Indonesia Gets Fifth Central Bank Interest Rate Hike Since June

November 12, 2013

The Board of Governors of Bank Indonesia hiked the BI interest rate to 7.5% from 7.25% in a move that surprised many analysts.  This increased followed hikes of 25 basis points in June, 50 bps in July and August, 25 bps in September but no change in October.  The key interest rate has thus climbed in the space of five months from 5.75% to 7.50%.  A released statement said this latest tightening “was taken in order to ensure that the current account deficit is reduced to a more sound level and inflation in 2014 returns to around 4.5±1%, thereby supporting sustainable economic growth.”  The external deficit is running between 3.0% and 3.5% of GDP.  Consumer prices rose 8.3% in the year to October, thanks to a 3.6 percentage point lift from non-core items.  A 5.6% rise of real GDP in the year to 3Q13 constituted a four-year low, and growth next year is projected to straddle 6.0%.  The current account deficit exposes the rupiah to potential selling pressure especially on crescendos of speculation that the Fed will taper sooner, and both past and possible additional rupiah depreciation would lift import prices and thereby impede total inflation from dropping to target as soon as hoped.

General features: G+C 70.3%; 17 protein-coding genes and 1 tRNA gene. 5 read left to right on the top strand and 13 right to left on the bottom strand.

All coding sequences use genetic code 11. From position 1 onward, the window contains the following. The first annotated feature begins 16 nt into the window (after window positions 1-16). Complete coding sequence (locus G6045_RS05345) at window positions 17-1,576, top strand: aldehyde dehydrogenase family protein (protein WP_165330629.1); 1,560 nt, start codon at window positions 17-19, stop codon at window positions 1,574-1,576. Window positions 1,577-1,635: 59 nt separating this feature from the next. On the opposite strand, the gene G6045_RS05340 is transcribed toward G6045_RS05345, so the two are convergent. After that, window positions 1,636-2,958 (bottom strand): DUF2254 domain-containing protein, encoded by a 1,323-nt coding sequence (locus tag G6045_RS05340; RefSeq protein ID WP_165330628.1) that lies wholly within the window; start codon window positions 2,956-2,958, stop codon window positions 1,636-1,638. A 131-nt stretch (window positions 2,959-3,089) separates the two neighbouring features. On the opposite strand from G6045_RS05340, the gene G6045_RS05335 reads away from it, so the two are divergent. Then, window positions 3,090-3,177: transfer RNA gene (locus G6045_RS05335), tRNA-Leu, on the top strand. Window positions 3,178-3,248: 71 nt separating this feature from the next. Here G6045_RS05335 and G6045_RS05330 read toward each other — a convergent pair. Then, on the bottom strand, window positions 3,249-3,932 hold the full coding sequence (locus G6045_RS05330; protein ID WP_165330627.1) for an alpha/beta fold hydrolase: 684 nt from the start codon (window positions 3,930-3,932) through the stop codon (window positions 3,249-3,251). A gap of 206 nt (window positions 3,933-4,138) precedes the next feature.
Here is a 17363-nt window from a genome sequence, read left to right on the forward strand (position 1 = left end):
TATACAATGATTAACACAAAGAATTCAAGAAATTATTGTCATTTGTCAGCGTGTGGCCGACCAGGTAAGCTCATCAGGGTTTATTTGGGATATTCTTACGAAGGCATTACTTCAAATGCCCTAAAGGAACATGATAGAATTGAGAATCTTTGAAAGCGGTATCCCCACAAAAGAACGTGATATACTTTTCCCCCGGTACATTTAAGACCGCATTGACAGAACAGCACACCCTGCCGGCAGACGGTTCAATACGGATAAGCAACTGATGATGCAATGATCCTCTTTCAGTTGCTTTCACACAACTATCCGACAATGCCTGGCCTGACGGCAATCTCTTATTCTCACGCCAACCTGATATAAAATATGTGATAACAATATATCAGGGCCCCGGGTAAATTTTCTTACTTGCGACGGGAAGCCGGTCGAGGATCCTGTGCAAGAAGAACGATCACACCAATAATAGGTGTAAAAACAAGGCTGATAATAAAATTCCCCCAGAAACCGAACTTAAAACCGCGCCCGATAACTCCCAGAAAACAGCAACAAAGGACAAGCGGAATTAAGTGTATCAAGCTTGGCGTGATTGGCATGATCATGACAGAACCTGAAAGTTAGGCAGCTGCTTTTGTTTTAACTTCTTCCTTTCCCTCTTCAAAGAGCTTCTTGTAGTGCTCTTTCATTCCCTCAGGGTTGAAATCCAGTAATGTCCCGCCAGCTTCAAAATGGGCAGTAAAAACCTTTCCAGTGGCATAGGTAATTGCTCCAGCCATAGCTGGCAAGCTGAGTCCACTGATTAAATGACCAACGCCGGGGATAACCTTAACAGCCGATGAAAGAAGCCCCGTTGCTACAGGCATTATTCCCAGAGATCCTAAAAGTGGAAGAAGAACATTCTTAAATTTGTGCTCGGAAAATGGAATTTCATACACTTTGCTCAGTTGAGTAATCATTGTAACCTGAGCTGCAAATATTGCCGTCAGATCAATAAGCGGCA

Indonesia’s other central bank rates for the Lending Facility and Deposit Facility were also raised 25 bps to 7.5% and 5.75%.  The last BI Board meeting of 2013 is scheduled for December 12.

Copyright 2013, Larry Greenberg.  All rights reserved.  No secondary distribution without express permission.

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